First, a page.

4.     You make more friends.

Okay so I know this article is about traveling solo, but unless you’re going to Easter Island or some other super remote destination, you will be engaging with other people at some point, whether it’s other travelers or locals. You are bound to make friends either on a group tour, at a hostel, or asking for information. The same concept applies if you are hanging out at a cafe or bar alone, people will be much more inclined to approach you rather than if you are in a group. In turn, you will be much more open to approaching others as well. One of the biggest perks for me when traveling solo is meeting other people, especially other solo female travelers like myself, from all around the world.  It is awesome to learn about where they come from, and very inspiring to hear their stories. I have made several long-lasting friendships with people from many different places, and can delightfully say that I now have a place to crash in every continent (still working on Antarctica). Had I been traveling with a group, I may not have met some of these adventurers that I can now call my friends. So, the truth is – when you are traveling solo, you are never, ever, really alone.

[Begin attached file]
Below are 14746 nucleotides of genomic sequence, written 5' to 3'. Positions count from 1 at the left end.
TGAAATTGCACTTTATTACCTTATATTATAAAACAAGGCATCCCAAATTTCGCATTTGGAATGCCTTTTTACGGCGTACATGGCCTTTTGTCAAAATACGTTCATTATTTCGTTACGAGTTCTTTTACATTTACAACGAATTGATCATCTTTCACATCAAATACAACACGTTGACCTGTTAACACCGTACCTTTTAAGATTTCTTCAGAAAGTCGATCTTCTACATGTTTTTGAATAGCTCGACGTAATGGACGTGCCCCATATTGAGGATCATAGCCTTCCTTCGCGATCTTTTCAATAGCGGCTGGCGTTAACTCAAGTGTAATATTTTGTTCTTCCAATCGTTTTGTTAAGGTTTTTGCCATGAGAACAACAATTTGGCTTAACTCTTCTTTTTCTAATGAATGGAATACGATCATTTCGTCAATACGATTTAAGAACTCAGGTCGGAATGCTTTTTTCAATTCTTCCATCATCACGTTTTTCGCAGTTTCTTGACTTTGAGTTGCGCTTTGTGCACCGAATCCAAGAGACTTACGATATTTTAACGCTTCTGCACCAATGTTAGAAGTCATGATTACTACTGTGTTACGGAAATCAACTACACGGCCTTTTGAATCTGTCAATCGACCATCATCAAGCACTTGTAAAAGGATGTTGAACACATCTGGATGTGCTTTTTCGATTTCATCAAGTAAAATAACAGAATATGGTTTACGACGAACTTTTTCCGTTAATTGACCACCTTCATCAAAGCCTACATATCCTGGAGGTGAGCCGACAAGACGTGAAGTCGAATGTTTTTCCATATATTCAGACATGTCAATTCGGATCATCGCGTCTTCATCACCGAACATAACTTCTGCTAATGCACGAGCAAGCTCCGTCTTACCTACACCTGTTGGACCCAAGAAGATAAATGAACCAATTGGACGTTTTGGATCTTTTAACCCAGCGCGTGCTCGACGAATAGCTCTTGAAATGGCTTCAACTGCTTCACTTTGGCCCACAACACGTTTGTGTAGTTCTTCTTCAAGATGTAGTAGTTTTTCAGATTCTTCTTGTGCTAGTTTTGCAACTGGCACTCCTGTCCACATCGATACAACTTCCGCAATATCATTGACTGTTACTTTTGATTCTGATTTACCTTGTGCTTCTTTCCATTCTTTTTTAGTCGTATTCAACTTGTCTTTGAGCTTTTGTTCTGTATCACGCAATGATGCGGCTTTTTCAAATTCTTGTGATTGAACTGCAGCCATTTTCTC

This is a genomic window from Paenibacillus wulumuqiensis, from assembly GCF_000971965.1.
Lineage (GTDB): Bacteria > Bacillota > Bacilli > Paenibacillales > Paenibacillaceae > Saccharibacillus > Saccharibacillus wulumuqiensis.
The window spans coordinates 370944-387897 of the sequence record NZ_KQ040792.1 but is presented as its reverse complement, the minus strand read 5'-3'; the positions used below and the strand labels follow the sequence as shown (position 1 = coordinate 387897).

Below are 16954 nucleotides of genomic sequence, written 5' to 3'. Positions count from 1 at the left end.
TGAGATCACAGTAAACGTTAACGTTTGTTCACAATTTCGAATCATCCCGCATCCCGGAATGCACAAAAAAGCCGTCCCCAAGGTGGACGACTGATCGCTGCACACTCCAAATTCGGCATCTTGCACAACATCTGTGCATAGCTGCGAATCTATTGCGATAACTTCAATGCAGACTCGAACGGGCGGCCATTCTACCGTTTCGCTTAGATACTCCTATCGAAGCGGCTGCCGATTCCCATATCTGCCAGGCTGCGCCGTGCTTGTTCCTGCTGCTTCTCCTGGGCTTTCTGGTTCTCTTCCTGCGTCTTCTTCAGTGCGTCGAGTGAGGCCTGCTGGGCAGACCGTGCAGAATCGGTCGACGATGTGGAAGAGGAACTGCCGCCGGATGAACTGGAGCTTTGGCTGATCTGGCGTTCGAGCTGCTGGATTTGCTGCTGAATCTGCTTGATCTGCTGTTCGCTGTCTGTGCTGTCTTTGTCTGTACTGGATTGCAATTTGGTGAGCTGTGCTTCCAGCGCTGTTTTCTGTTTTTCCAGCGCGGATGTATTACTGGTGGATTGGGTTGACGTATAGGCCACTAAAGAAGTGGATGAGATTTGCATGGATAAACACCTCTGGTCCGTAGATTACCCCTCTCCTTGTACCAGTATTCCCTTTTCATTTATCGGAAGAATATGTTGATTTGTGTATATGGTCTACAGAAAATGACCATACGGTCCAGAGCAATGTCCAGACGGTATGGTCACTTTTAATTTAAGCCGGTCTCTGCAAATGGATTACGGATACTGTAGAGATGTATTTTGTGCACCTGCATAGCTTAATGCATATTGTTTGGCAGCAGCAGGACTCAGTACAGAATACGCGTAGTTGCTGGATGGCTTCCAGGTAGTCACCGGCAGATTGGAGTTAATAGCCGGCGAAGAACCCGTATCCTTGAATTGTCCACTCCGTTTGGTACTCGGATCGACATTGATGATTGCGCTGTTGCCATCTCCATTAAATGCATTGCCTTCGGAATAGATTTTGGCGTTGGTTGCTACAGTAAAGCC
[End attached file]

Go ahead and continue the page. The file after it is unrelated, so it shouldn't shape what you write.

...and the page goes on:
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Travel 101: How to Choose and Book Your Destination

I didn’t always have a desire to travel. When I was younger trying to get by in college with little money, I didn’t understand the reason or meaning of travel when friends talked about it. Five years ago my dad took me to Taiwan, my parents’ native country, I fell in love with the culture and lifestyle there. I loved tasting various foods in each city, observing people’s interactions and listening to conversations. Now that I'm older with a steady job and have traveled to several countries ranging in Asia, South America and Europe, I have certainly caught the wanderlust bug and want to share with you some tips on how to choose your next destination!

1.     Determine Your Budget